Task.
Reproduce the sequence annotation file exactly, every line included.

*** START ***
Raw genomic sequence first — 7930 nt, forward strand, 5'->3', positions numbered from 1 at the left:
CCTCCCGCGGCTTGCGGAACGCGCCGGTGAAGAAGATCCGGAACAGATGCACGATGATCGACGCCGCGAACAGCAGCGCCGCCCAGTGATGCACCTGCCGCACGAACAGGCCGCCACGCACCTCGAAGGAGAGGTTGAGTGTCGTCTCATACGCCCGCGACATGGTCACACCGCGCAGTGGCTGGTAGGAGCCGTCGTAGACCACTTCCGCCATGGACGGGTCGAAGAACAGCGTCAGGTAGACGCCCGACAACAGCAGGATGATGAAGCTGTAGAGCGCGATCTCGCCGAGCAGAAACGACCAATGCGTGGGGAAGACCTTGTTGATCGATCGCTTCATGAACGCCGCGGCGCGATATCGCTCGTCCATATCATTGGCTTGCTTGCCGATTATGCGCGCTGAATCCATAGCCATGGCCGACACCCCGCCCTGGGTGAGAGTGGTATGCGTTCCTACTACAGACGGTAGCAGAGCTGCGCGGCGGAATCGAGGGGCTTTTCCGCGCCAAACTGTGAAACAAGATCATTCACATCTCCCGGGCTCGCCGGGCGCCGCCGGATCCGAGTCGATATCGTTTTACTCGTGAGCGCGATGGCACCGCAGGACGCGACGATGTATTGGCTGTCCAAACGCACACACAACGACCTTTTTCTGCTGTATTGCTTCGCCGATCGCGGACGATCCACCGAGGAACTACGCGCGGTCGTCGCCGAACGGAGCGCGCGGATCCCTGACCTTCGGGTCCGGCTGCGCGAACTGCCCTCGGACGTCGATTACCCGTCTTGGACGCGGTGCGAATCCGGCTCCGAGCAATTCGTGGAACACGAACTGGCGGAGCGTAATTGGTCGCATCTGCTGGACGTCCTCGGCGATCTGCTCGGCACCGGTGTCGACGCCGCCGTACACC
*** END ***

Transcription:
Raw genomic sequence first — 7930 nt, forward strand, 5'->3', positions numbered from 1 at the left:
CCTCCCGCGGCTTGCGGAACGCGCCGGTGAAGAAGATCCGGAACAGATGCACGATGATCGACGCCGCGAACAGCAGCGCCGCCCAGTGATGCACCTGCCGCACGAACAGGCCGCCACGCACCTCGAAGGAGAGGTTGAGTGTCGTCTCATACGCCCGCGACATGGTCACACCGCGCAGTGGCTGGTAGGAGCCGTCGTAGACCACTTCCGCCATGGACGGGTCGAAGAACAGCGTCAGGTAGACGCCCGACAACAGCAGGATGATGAAGCTGTAGAGCGCGATCTCGCCGAGCAGAAACGACCAATGCGTGGGGAAGACCTTGTTGATCGATCGCTTCATGAACGCCGCGGCGCGATATCGCTCGTCCATATCATTGGCTTGCTTGCCGATTATGCGCGCTGAATCCATAGCCATGGCCGACACCCCGCCCTGGGTGAGAGTGGTATGCGTTCCTACTACAGACGGTAGCAGAGCTGCGCGGCGGAATCGAGGGGCTTTTCCGCGCCAAACTGTGAAACAAGATCATTCACATCTCCCGGGCTCGCCGGGCGCCGCCGGATCCGAGTCGATATCGTTTTACTCGTGAGCGCGATGGCACCGCAGGACGCGACGATGTATTGGCTGTCCAAACGCACACACAACGACCTTTTTCTGCTGTATTGCTTCGCCGATCGCGGACGATCCACCGAGGAACTACGCGCGGTCGTCGCCGAACGGAGCGCGCGGATCCCTGACCTTCGGGTCCGGCTGCGCGAACTGCCCTCGGACGTCGATTACCCGTCTTGGACGCGGTGCGAATCCGGCTCCGAGCAATTCGTGGAACACGAACTGGCGGAGCGTAATTGGTCGCATCTGCTGGACGTCCTCGGCGATCTGCTCGGCACCGGTGTCGACGCCGCCGTACACC